There is an ongoing discussion across several research streams as to whether consumers prefer new products with enhanced or unique attributes. The objective of this paper is to help resolve the conflicting views through examining the effect of three factors on consumer preferences for line extensions. These factors are 1) whether information about new product attributes need to be similar or different compared to existing knowledge 2) examining whether the number of new attributes influences preferences and 3) whether consumer preferences are instead influenced by the different types of enhanced and unique attributes. The summation of the findings not only provides possible explanations for why there are the conflicting views, it also presents an alternate perspective to this discussion. This is that consumers do not have a higher preference for products with either type of attribute. Instead, consumer preferences are determined through the relationship between their perception of how different the product is to their existing knowledge, how confident they are in the product delivering the benefits promised, and their preference for specific types of enhanced and unique attributes.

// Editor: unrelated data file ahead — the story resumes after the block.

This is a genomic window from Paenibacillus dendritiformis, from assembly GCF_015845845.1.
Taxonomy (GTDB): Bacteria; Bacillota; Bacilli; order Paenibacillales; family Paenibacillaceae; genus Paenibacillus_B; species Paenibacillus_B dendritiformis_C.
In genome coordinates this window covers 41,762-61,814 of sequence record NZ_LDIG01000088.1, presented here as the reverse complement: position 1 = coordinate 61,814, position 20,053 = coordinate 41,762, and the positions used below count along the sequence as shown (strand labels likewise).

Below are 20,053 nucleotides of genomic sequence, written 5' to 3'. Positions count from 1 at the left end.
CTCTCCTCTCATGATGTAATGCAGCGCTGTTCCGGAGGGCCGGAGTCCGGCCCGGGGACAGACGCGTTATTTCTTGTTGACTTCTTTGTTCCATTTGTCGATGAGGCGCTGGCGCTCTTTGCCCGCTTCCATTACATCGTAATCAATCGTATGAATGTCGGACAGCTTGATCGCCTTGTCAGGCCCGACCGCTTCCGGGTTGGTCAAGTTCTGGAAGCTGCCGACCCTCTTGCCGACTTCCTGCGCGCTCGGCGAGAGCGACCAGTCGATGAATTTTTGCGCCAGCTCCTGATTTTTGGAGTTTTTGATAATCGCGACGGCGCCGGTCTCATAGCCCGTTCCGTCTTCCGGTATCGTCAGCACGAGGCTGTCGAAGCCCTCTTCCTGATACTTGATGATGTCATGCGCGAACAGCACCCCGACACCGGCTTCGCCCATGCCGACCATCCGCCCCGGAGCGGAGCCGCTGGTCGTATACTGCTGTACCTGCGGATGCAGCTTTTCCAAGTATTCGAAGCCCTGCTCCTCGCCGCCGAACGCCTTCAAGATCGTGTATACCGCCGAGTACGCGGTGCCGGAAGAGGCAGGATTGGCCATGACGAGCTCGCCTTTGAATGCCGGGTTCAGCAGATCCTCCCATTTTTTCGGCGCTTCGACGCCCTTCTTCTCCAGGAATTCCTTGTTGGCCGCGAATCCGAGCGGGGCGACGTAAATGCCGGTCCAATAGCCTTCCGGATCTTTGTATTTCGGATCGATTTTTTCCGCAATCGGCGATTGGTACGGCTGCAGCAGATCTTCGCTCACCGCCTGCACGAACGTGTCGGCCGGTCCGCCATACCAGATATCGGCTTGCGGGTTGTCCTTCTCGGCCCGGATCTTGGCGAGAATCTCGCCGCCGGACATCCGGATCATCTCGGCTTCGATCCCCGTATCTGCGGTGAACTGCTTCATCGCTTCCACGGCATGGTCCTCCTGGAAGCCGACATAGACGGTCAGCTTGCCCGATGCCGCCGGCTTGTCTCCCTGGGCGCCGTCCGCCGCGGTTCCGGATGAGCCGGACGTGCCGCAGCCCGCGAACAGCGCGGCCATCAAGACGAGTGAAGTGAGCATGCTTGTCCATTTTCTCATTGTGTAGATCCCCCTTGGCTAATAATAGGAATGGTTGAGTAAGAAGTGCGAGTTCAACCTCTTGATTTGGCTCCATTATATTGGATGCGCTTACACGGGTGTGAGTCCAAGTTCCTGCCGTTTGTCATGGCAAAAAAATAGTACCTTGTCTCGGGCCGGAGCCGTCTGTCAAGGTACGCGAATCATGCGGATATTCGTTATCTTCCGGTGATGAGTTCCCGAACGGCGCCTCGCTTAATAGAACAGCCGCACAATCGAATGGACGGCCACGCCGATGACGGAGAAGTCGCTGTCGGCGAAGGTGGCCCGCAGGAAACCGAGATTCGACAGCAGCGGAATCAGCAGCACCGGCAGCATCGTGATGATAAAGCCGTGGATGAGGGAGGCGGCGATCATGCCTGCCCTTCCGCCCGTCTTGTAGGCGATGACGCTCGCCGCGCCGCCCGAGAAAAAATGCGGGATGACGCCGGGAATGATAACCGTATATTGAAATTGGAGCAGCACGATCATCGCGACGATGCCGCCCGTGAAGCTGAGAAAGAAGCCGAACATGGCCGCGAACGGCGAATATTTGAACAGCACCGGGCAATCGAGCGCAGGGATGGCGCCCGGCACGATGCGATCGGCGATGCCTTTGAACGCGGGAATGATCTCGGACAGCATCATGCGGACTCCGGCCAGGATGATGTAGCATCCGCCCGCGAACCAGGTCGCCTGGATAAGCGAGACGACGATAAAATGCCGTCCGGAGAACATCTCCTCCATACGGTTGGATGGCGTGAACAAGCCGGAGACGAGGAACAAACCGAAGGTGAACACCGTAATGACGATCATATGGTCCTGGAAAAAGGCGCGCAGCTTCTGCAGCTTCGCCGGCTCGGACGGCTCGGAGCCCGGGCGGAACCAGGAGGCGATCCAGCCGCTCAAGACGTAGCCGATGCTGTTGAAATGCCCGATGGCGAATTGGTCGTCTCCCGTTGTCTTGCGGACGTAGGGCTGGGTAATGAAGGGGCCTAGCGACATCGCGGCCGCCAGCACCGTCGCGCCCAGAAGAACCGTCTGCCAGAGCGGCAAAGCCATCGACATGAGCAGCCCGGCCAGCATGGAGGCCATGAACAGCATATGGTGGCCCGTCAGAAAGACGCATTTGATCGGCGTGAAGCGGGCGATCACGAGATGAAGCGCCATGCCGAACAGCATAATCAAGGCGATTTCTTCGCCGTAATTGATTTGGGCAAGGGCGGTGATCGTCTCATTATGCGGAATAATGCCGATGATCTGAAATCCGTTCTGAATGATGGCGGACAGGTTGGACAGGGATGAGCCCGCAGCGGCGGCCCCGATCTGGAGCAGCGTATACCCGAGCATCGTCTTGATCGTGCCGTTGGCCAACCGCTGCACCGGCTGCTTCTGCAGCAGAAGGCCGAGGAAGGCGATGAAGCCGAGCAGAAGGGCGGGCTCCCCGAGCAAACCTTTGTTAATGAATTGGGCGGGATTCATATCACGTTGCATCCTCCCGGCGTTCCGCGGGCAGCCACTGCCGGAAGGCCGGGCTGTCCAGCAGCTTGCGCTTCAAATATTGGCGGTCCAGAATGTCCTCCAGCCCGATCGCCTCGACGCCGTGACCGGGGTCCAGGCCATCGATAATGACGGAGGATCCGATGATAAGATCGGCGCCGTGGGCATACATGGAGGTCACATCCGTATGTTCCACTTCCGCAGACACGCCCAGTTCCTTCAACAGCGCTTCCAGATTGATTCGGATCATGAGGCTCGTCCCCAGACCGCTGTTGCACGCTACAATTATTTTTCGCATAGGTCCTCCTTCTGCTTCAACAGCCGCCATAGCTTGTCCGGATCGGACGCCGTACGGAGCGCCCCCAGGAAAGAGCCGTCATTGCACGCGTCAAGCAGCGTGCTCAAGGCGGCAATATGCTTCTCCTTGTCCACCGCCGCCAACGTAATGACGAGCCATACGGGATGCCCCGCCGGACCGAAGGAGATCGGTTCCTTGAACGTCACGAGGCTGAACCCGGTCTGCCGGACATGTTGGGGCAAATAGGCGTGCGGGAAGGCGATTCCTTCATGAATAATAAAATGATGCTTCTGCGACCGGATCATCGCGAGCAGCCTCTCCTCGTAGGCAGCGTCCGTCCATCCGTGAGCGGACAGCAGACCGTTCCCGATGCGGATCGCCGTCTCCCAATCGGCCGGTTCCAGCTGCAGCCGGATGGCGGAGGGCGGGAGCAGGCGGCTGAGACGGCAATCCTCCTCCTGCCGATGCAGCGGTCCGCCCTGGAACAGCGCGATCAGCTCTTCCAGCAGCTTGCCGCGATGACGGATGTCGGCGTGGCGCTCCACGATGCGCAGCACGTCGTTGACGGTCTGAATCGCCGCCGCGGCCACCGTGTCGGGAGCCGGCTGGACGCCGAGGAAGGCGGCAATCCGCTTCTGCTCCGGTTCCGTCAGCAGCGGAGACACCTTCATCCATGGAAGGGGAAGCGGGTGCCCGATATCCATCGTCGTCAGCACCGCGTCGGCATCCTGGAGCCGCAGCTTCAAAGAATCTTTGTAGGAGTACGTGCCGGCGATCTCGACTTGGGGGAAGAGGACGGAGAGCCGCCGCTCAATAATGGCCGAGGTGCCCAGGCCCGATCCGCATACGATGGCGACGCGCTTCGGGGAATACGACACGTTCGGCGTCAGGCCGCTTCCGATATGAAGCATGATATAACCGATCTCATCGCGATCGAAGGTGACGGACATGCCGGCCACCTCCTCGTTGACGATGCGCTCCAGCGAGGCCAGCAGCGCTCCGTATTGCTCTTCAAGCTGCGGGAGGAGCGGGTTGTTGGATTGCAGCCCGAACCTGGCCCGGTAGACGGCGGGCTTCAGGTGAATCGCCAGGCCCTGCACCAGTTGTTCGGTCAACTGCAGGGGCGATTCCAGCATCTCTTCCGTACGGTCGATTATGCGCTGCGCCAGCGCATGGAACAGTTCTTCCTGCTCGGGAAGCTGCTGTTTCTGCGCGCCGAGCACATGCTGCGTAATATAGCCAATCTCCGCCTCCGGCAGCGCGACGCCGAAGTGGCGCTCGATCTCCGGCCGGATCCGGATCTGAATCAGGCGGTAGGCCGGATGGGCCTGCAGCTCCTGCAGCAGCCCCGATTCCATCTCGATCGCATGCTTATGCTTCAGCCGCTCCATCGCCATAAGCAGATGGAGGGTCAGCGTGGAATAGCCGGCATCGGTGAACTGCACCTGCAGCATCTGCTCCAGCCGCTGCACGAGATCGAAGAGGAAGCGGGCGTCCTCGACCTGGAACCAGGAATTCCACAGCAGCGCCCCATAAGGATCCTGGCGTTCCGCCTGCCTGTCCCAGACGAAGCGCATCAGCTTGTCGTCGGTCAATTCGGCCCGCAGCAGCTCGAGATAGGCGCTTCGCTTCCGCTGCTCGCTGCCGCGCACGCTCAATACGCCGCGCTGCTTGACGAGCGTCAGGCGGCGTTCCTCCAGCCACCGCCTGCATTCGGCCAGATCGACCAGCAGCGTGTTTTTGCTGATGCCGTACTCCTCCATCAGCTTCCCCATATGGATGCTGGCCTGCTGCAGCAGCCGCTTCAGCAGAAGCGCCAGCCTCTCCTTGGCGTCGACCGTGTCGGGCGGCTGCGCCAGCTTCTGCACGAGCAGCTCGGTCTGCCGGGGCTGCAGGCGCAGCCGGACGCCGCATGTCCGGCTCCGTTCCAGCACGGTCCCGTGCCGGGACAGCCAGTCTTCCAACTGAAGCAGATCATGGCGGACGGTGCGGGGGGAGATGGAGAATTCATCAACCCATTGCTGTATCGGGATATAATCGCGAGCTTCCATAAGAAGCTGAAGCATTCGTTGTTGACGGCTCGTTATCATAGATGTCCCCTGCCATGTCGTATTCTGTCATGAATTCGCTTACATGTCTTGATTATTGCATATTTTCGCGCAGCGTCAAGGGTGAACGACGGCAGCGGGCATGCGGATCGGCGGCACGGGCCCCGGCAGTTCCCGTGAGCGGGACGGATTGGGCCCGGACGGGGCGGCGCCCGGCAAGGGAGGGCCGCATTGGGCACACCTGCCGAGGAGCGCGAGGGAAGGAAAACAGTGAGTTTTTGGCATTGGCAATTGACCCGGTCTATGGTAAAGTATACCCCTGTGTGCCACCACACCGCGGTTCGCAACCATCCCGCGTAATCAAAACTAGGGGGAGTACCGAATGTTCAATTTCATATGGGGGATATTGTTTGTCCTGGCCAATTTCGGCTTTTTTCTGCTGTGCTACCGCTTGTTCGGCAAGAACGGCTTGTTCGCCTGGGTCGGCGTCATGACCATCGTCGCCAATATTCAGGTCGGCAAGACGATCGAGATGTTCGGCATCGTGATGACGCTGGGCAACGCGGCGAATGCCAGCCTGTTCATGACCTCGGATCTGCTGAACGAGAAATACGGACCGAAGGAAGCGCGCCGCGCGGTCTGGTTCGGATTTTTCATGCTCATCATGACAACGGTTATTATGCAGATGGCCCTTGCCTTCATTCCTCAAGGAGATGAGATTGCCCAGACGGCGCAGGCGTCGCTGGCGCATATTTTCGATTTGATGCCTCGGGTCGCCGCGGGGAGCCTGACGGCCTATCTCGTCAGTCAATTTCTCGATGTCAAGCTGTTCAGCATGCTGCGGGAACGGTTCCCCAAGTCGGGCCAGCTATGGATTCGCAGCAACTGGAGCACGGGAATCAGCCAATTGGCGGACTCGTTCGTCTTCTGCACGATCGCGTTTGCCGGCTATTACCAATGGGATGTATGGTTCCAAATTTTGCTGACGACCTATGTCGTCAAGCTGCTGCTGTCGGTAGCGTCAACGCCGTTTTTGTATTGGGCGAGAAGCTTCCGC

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- It is not about the Product Having Enhanced or Unique Product Attributes
Dean C. H. Wilkie
Lester W. Johnson